THE BLOG
07/14/2015 11:37 am ET | Updated Jul 13, 2016

Harem-seeking Men Use Legalization of Gay Marriage to Pursue Legal Right to Hoard Women

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I just can't take it. You probably can't either. You've heard this story: gay marriage becomes the law of the land in the U.S., we all rejoice, and of course we now have Montana jackass Nathan Collier storming the Yellowstone County Courthouse for a second marriage license so that he may become a legal bigamist, crediting Chief Justice John Roberts' dissent in Obergefell v. Hodges as opening the door to the possibility of this marital windfall. Well, give the man some Golden Grizzly Ale and a dozen Rocky Mountain oysters! And he's not alone--others are queued up behind him, sights set on the Supreme Court, excited to increase the number of sammiches and sexytimes coming their way.

It's time for your daily dose of WTF. Why, why, why is it always one disgusting douchebag attempting to surround himself with an orbiting collection of female satellites? And before you lecture me that women have agency and ergo cannot be "hoarded," I know that, but the truth is that there are plenty of women who've grown up with fundamentalist religion brainwashing them to be subservient to men, and plenty of men happy to exploit that very situation.

It's even part of pop culture. TLC gives us five seasons, soon to be six, of Sister Wives, and I am screaming at the TV as I scroll past it, "Where are the Brother Husbands?! Gimme Brother Husbands!" What? Nobody wants to see that? You mean, no men want to make that show. I'd watch it! No I wouldn't. Just kidding. But the idea is no more preposterous than the one going into its sixth season, dang.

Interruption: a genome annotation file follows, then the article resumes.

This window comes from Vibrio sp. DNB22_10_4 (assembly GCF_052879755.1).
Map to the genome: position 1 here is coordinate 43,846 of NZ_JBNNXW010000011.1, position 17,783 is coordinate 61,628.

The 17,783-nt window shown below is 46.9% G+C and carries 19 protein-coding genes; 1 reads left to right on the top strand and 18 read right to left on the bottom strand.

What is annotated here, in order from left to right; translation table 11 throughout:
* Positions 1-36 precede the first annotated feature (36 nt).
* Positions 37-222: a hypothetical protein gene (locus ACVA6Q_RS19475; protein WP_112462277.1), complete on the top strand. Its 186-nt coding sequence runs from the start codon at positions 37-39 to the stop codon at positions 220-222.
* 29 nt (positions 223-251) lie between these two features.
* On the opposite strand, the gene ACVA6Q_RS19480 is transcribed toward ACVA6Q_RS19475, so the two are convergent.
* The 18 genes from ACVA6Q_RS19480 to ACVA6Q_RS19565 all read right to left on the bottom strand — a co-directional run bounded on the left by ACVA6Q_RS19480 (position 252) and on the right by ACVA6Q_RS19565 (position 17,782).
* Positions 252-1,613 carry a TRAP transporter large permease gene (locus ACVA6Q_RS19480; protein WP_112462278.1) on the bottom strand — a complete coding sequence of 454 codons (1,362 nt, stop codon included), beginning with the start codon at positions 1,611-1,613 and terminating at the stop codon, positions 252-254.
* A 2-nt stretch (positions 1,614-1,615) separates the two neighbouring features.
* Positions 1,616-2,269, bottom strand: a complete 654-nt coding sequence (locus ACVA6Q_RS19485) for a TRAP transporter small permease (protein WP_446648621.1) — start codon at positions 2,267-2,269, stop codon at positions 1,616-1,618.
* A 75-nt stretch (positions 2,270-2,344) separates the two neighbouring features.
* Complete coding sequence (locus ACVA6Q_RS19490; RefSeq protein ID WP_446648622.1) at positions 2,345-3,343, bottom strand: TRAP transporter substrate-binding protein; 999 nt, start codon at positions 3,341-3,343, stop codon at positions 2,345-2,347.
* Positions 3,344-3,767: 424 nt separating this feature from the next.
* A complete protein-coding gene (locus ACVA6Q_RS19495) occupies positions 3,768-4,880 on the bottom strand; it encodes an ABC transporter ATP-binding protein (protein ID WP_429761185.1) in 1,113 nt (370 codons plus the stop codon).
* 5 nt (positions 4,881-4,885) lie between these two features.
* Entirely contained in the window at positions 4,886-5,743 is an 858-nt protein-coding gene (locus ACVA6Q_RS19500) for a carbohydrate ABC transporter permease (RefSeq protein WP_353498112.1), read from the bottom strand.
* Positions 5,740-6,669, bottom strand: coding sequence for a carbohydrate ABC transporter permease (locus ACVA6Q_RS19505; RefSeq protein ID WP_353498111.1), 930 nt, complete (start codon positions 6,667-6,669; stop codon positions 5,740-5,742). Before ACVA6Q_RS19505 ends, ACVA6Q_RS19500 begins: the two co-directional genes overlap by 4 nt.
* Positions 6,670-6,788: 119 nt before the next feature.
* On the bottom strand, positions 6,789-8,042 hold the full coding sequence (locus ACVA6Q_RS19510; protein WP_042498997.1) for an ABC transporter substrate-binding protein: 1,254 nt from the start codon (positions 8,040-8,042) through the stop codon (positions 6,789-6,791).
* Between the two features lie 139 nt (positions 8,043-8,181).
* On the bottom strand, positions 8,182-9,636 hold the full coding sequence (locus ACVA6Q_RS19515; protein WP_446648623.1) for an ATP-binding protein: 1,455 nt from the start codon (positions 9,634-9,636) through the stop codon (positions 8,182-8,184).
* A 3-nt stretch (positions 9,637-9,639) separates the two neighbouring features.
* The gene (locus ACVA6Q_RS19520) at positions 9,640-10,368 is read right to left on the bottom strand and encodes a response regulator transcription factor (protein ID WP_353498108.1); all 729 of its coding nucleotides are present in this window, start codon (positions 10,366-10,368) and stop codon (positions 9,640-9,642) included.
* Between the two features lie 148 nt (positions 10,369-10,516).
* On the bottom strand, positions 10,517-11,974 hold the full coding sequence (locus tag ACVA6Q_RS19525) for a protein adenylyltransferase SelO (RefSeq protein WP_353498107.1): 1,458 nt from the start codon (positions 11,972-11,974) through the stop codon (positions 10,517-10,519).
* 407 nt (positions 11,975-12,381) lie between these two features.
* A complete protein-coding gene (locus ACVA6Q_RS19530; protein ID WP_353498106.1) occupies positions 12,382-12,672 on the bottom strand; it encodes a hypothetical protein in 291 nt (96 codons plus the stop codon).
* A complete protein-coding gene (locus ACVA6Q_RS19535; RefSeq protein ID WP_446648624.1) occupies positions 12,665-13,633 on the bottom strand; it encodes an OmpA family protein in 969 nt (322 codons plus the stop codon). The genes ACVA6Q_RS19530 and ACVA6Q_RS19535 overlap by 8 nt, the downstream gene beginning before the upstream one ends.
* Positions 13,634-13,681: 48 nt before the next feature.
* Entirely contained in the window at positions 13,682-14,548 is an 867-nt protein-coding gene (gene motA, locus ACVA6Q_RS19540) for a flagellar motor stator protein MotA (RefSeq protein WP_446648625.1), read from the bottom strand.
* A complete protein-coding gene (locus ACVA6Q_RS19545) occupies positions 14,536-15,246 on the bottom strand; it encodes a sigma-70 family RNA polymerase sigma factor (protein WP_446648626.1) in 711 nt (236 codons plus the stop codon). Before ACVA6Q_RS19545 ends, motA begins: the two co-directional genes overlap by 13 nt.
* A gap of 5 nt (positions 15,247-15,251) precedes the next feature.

Our culture is in free fall. Just tie me to a tree and let passers-by shoot me with arrows.

Thanks for letting me vent. I am pulling myself together. Let's consider the issue intellectually. First of all, a little terminology lesson. Polygamy is a genderless catch-all word for something that is actually quite gendered. The word for men who have multiple wives is polygyny, and the word for women who have multiple husbands is u̶n̶i̶c̶o̶r̶n̶ polyandry.

Polyamory seems less unidirectional and to exist in all kinds of variations, but when it comes to polygamous legal marriage, not so much. To give you an idea of how rare it is for a woman to round up a gaggle of willing grooms who will fawn all over her and provide her with round-the-clock stud service as a team, we can look at this cool research called the Ethnographic Atlas. It was published by George P. Murdock in 29 installments from 1962 to 1980. As of the last edition in 1980, there were 1,231 societies listed--past and contemporary--from all five inhabited continents. Murdock compiled all kinds of descriptive information on those societies, systematically coding and organizing multitudinous pieces of information for the purpose of comparative research.